How do Our Kidneys Function?


The kidneys are two, flat, bean-shaped, solid organs that are among the most important in our body. They lie on each side of the spine near the waistline. They are about ten centimeters long.

The kidneys help the body by removing unwanted substances. It is just as important for the body to be able to get rid of what it does not need and cannot use as it is for it to take in what it needs.

But kidneys at the same time see that other materials are kept in the body. They also regulate the amount of water and other substances in the blood.

In outer part of each kidney, capillaries from tiny loops that make up a ball-like shape covered by a delicate membrane. In each kidney there are about 1,500,000 of these tiny balls, called “glomeruli”.

More blood flows through the kidneys every minute than through any other organ. The glomeruli allow some of the fluid of the blood which carries the finest dissolved materials to pass through the membranes.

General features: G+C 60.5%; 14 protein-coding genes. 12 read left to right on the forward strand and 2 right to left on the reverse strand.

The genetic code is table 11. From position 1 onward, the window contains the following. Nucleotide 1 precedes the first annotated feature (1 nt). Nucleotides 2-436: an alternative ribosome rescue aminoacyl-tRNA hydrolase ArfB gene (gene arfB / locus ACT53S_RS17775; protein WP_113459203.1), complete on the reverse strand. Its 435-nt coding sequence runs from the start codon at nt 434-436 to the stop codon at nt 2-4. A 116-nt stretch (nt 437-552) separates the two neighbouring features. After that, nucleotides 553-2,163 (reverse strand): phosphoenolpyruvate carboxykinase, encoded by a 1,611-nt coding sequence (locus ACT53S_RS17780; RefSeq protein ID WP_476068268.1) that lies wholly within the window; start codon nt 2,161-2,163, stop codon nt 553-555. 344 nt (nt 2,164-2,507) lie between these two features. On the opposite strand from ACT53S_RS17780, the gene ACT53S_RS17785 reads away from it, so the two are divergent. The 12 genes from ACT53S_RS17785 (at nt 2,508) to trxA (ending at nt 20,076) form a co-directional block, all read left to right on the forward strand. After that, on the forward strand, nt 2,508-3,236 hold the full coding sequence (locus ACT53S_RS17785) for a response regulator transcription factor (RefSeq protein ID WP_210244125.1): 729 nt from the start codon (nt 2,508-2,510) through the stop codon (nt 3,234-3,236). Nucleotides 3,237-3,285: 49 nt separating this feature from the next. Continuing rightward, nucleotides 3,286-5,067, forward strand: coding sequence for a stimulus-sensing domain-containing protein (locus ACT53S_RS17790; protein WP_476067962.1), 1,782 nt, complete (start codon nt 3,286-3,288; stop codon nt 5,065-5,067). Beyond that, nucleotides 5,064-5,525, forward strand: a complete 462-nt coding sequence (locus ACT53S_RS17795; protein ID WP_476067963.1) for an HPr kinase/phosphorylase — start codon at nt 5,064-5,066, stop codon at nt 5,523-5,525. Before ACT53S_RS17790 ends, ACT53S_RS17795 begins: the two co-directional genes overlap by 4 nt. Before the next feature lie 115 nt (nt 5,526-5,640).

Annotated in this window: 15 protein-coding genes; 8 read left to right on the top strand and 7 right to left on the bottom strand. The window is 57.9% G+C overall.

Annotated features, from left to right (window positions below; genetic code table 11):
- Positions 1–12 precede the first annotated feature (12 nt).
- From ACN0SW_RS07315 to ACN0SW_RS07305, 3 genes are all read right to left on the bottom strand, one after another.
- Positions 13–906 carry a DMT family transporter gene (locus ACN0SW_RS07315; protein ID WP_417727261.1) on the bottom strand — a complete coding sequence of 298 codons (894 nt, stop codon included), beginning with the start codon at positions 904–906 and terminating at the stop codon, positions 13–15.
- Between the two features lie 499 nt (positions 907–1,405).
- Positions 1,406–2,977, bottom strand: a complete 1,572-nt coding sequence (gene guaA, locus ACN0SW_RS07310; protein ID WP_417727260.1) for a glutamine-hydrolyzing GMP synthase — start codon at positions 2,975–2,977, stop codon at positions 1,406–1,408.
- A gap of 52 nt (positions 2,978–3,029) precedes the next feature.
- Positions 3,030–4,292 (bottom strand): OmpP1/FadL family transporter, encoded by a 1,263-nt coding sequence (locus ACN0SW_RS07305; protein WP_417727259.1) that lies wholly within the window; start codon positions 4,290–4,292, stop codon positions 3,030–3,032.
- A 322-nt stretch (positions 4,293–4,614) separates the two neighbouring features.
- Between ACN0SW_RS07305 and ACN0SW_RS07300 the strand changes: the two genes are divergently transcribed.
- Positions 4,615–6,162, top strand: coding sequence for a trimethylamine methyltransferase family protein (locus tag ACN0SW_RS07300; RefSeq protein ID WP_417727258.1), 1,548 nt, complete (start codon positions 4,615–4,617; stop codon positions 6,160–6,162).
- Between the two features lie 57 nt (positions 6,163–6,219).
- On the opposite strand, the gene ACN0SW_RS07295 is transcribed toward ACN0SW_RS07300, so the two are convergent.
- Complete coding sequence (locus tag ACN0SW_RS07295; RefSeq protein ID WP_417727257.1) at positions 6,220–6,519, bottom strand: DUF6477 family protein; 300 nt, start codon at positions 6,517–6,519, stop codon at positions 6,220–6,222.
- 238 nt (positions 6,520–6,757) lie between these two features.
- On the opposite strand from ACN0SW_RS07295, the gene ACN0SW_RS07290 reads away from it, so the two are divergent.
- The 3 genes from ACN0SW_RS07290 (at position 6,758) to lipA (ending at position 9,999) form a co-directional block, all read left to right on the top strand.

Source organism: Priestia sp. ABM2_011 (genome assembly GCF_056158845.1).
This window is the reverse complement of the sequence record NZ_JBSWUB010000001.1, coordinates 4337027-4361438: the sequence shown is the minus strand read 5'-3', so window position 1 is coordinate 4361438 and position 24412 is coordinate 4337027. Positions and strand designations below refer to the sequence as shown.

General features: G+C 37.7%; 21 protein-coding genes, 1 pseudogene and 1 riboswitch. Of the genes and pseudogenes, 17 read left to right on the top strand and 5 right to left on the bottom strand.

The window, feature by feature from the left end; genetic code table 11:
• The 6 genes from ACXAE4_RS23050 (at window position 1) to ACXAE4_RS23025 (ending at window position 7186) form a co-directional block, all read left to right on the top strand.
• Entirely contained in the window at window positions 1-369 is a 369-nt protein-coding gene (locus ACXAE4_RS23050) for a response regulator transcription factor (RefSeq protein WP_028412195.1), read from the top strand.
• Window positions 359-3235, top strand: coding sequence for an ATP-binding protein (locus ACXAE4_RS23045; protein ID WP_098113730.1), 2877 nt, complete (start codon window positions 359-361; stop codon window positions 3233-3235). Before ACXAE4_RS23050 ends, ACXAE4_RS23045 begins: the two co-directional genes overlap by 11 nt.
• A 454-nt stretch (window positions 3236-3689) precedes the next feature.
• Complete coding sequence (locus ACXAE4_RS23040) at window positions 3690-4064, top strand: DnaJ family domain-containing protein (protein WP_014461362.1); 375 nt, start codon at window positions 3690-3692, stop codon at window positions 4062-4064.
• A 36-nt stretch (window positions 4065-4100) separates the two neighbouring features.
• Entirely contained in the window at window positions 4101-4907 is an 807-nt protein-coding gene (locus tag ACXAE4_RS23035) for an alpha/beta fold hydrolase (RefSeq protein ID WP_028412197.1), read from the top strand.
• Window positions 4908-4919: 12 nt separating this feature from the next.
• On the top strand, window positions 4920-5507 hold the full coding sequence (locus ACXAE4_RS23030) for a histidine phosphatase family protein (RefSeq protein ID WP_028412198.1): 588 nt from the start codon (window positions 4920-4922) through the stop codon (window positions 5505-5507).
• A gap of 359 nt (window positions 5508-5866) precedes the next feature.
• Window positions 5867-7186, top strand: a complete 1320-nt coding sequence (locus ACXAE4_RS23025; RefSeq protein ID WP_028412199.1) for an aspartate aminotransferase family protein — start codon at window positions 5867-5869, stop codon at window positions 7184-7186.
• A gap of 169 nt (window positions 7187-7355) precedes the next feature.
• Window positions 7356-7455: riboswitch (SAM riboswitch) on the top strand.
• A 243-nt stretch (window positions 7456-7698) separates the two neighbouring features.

The fluid that passes through is called “urine”. it is collected within a cup-like wall which covers each glomerulus. A very delicate tube, called a “tubule”, drains the urine from the cups.

As the urine flows through the tiny tubules, the lining cells are busy exchanging materials between the blood and urine. Substances that the body needs are taken back into the blood. Much of the water in the tubules also returns to the blood. In this way the kidneys help to keep the body properly moist. The kidney tubules also help regulate the acid level in the blood.

All the small tubules collect in the inner part of each kidney and open into a delicate sac, the pelvis of the kidney. The urine then goes down two tubes, called “ureters”, that connect the kidneys to the bladder.

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